In Laura Lam’s False Hearts, identical twins Tila and Taema are raised as part of a cult hidden away from modern civilisation called Manna’s Hearth. Eventually, accidentally, they discover that there is a different, bigger world outside of the Hearth and leave for the big city lights. In this near future San Francisco, they are surgically separated, given mechanical hearts, biotech and soon learn to live their own, very different, very individual lives.
Taema works for a large tech firm, developing a product that generates energy from the constant fog shrouding the city, the same company that also creates a drug that allows people to live out their fantasies in a dreamscape with no harm coming to anyone involved. Tila works as an escort at a swanky club that allows people to do just that—live out their fantasies, safely. But one night, instead of showing up for a regular weekly dinner, Tila shows up in a panic, covered in blood, insisting to Taema that she hasn’t committed the crime she’s about to be arrested for. It’s been decades since there was a murder in the largely crime free city, with every person’s even faint possibly violent urges are taken care of by Zeal, a drug that ‘enacts fantasies, becoming catharsis for pent-up emotions’. But it really does seem as if Tila has committed a murder, and is dragged away by the police, leaving Taema in shock.
Taema, certain her sister can not be the perpetrator of such a crime, agrees to go under cover for the police department. She takes on Tila’s identity—altering her face a little at a local ‘flesh parlour’ to match what her sister had done to her own face, adding to her memories to make them her sister’s, telling lies galore and doing much that she is uncomfortable with, in order to find out what happened…and to gain back Tila’s freedom. Because this isn’t about just one murder, this is about a large crime ring called the Ratel who are breaking into the fairly safe, clean Zeal business with a harder, more frightening drug called Verve which adds to a person’s aggressive tendencies rather than help dissipate them.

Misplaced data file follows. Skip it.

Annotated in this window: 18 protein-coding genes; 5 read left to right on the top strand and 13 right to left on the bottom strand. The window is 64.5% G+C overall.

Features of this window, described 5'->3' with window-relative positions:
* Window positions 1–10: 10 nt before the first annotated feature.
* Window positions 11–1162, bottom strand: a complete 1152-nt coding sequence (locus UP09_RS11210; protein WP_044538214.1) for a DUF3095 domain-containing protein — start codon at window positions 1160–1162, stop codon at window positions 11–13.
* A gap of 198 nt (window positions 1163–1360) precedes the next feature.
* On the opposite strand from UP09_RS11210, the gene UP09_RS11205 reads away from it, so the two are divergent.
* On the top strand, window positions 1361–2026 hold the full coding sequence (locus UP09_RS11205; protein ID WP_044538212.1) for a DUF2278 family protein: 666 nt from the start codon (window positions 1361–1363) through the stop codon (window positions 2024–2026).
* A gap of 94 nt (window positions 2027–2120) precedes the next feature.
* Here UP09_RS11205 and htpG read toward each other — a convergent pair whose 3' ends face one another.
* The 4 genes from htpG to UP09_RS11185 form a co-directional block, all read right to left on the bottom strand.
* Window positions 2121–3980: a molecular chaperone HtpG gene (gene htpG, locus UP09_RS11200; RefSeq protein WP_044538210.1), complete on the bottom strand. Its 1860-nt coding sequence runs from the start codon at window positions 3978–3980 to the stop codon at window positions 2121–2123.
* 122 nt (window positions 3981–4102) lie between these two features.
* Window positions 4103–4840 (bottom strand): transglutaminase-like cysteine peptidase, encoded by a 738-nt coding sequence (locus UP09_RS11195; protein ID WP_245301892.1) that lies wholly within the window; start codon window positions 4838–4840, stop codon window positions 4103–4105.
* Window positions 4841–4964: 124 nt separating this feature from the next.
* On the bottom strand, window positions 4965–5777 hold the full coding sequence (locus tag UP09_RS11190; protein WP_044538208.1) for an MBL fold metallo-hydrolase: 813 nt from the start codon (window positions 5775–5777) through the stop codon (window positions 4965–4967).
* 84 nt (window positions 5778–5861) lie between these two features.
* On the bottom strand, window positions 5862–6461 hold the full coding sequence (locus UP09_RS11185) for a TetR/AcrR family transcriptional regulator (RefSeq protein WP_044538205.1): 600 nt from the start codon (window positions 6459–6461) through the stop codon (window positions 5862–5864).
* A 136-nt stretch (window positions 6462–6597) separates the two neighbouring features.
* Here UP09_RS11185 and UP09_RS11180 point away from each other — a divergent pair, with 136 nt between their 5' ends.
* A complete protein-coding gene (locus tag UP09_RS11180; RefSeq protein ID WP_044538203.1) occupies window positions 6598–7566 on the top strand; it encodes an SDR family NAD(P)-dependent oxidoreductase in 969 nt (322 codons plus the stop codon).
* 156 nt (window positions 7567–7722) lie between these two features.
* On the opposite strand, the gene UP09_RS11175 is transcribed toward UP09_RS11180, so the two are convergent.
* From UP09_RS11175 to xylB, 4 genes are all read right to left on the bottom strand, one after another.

Taema, alongside an undercover San Francisco Police Department employee starts to infiltrate the Ratel, slowly discovering just how much danger lies here, and what it will take for her and Tila to be finally free. Both sister are adept at lucid dreaming, something they were trained to do at the Hearth, and something very few people in the city can manage. With this skill, Taema is able to enter into dreamscapes and explore the word of the Ratel further. Drugs are involved—but then they were even on the Hearth as we slowly discover, via Tila’s version of their origin story.
Zeal is a sort of Soma, developed by Sudice, ‘first as a virtual reality game in which to act out fantasies. They discovered the extra benefit by accident, that if people acted out violent urges, when they came out, vicious tendencies were dampened…Overall, people were calmer, happier. Perfect citizens.’ Sounds perfect, so of course, it can’t be.